Activation of Joint News Center

The Joint News Center (JNC) for the Indian Point site is located at the Westchester County Airport. The JNC is intended to provide a fixed location to brief the media, use the Emergency Alert System to disseminate protective action recommendations to the general public(5), and conduct media monitoring and rumor control operations.

During the event, personnel did not arrive to staff the JNC facility until approximately 10:00 p.m on February 15. Furthermore, the utility did not provide the required security and clerical support for the efficient operation of the facility. County officials reported that the media contacted county EOCs to gain information. This has raised concerns about the role and function of the Joint News Center.

Con Edison and Westchester, Rockland, and Putnam counties conducted the first media briefing at the JNC at 11:45 p.m. Prior to this briefing, Con Edison had responded to media calls and provided the media with details on plant conditions and the utility response. Subsequent media briefings occurred on February 16 at 2:00 a.m., 5:45 a.m., 1:15 p.m., and 7:00 p.m.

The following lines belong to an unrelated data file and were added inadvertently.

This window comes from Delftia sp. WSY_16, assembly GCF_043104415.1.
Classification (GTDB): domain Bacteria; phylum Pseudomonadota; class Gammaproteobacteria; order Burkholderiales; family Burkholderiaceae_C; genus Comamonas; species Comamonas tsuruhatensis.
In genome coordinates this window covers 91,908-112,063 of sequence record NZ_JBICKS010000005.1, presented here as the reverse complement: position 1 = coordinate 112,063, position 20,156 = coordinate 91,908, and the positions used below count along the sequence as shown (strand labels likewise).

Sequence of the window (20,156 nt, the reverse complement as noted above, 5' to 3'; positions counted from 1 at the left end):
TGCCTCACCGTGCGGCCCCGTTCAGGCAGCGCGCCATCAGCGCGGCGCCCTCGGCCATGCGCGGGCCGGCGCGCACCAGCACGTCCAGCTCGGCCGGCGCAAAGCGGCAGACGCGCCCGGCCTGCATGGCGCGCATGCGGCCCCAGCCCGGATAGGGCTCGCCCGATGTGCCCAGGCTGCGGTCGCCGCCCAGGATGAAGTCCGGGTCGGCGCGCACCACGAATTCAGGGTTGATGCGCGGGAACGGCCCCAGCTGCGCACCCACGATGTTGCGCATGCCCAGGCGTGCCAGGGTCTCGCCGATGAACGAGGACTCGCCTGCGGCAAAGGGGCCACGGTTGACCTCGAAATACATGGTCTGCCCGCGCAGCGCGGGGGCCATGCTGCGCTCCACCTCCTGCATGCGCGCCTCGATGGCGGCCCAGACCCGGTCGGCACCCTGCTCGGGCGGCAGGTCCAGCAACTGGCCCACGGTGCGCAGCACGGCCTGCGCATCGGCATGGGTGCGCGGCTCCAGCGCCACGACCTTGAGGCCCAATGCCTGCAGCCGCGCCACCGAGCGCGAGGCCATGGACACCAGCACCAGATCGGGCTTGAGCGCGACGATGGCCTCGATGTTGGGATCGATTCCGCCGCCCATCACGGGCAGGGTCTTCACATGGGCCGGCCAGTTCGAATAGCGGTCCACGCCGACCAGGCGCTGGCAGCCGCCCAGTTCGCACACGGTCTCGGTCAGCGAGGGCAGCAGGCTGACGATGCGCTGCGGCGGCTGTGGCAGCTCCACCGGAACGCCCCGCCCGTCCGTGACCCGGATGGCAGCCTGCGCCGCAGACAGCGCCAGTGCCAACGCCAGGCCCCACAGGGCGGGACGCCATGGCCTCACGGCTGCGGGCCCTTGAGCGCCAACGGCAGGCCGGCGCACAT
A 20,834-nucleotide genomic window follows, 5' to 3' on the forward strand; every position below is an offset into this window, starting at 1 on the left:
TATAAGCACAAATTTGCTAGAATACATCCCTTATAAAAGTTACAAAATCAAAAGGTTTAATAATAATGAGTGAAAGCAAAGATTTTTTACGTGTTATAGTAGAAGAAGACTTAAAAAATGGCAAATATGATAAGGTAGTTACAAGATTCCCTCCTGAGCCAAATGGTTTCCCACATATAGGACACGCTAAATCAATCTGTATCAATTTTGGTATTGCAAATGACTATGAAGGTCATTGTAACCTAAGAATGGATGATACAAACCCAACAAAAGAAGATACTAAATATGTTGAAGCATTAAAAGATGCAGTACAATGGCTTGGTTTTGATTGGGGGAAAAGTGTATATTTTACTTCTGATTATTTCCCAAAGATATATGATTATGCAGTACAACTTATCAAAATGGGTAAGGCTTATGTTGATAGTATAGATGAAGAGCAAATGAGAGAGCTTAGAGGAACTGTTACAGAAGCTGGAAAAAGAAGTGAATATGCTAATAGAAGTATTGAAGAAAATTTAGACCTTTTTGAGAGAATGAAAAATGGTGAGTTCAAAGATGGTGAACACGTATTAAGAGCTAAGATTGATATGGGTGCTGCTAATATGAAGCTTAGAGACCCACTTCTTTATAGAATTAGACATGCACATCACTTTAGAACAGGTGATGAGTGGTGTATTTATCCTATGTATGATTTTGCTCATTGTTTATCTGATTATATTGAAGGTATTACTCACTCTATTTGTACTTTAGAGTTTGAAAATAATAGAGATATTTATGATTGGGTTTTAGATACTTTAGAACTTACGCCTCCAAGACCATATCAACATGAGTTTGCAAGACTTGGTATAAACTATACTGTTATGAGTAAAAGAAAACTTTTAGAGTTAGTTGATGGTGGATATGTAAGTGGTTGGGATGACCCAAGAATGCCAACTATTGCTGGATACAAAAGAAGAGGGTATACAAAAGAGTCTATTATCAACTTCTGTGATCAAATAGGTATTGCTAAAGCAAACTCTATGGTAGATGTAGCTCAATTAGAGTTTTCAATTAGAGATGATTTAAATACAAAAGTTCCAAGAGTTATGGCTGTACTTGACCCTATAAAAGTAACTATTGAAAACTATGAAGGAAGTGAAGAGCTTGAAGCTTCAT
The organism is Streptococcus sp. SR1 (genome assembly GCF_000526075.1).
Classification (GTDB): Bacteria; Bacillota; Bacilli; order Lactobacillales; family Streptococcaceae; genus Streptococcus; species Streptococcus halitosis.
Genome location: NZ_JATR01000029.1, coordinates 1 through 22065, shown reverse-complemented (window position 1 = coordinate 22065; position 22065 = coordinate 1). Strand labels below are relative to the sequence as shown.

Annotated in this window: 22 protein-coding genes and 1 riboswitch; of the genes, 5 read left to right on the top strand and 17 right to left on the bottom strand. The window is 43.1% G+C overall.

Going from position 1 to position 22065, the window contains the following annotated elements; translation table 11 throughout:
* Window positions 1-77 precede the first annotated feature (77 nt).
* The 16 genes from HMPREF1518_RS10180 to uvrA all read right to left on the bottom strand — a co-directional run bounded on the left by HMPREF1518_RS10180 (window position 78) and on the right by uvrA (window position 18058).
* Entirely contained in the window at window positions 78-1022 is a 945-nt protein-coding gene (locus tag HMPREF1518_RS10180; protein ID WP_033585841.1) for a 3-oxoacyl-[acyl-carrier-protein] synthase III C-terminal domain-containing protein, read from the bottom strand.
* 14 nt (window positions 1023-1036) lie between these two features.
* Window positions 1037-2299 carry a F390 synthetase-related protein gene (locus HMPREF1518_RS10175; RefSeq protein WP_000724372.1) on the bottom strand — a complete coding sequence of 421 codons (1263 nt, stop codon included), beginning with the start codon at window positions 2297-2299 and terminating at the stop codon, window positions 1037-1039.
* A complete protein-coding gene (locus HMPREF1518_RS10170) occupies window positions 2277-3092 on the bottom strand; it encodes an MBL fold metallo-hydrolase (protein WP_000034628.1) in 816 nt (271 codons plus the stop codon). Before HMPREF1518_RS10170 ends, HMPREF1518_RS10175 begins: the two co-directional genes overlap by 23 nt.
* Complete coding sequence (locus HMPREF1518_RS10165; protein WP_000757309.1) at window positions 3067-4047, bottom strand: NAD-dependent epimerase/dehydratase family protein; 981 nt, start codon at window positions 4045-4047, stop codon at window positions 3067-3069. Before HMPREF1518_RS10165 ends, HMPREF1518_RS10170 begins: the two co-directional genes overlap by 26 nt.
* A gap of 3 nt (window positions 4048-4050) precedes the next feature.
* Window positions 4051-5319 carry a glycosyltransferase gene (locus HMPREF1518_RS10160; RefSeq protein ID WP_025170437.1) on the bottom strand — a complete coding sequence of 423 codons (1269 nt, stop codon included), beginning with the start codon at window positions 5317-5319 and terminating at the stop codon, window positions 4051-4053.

Concurrent with the media briefings, the JNC personnel conducted rumor control operations (i.e., answering telephone inquiries from the general public and media). The rumor control function became operational at approximately 11:30 p.m. and continued to respond to calls until the JNC stopped operations on the evening of February 16. Con Edison operators handled more than 900 calls during the event.

Courtesy notifications between the utility public information staff and the SEMO public information officer must occur regularly. This is a method for sharing information between the utility and the state headquarters prior to the opening of the JNC. On February 15, this did not occur, creating media confusion regarding the facts about any radioactive releases.

Technological enhancements can address some of the problems that occurred early in the event. For example, video and teleconferencing could enable counties and the state to share information so that the normal delays in opening the JNC do not impede communications.

Recommendation #12

County and state officials should examine technology enhancements to improve communication of plant information during emergency events and report their recommendations by October 1, 2000.